Infantry: Teaching Iraqis in Self Defense

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December 5, 2005: As American infantry units find themselves working more with Iraqi infantry, the American units have set up short (usually a week, or less) training courses to raise the skill levels of the Iraqis. This is partly self-interest. The American troops are depending on the Iraqis, who often lack basic combat skills that U.S. troops take for granted. But there's a second reason as well. Allowing the Iraqis to work closely with American troops outside of a combat zone. When outside the wire (outside their bases), the U.S. troops tend to be all business. This demeanor is a bit (or a lot) intimidating to most Iraqis, even to Iraqi soldiers working with the Americans. So these training courses serve to show that the U.S. troops are OK guys, and not the robosoldiers Iraqis have come to consider them. The training, conducted by small teams of American troops, also makes the G.I.s or marines more comfortable about the Iraqi troops. It's called "confidence building."

Most Iraqi troops certainly need to enhance their confidence. This is done by giving the Iraqis some of the first real weapons training they've ever had. The old Iraqi army did not stress marksmanship much, leaving the troops to "pray and spray" with their AK-47s on full automatic. But with a few days training, most Iraqis can be taught to fire much more accurately, with single shots, then they ever could do before on full auto. This cheers up the American troops no end, as they often witness Iraqi troops blasting away, to little effect, at hostile gunmen who would be taken out in a few seconds by much more accurate U.S. soldiers or marines. The Iraqis are also pleased to find that the accurate American fire isn't some kind of magic, rather, it's just using, and practicing, the right techniques. Another popular short course covers convoy operations. Many Iraqi soldiers don't know how to drive, or don't know the special driving techniques for military convoys. With more Iraqi troops in action, the terrorists are seeking out Iraqi troops convoys because they know the Iraqis are less well prepared to defend themselves than Americans.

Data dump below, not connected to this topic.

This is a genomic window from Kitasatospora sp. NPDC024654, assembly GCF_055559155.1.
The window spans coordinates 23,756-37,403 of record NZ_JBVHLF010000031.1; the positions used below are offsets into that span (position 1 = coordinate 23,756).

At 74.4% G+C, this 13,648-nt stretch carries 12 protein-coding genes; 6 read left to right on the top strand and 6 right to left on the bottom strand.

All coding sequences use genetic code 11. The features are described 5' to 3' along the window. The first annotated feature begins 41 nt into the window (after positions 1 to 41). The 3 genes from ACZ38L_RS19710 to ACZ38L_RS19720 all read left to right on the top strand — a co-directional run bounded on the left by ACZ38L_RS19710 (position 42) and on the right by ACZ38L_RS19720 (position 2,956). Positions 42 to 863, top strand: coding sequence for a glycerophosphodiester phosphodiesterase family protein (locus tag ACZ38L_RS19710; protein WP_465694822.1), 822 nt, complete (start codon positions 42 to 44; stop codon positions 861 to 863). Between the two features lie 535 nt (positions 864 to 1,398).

There's still a problem getting Iraqi commanders to follow up on the weapons training. Under Saddam, the ammo budget for the infantry was miniscule, and many officers hate to see troops using thousands of rounds just to improve their aim. These officers are more likely to allow their troops to practice the battle drills the Americans teach them. Especially important are the drills for clearing a building, or getting around streets and buildings without presenting good targets for enemy gunners.

The training, and the joint operations with American troops, are expected to create a core of professional and experienced NCOs and officers that, in the next decade, will train and lead an Iraqi army that won't be, as it long has been, the most ineffective in the Arab world.

 


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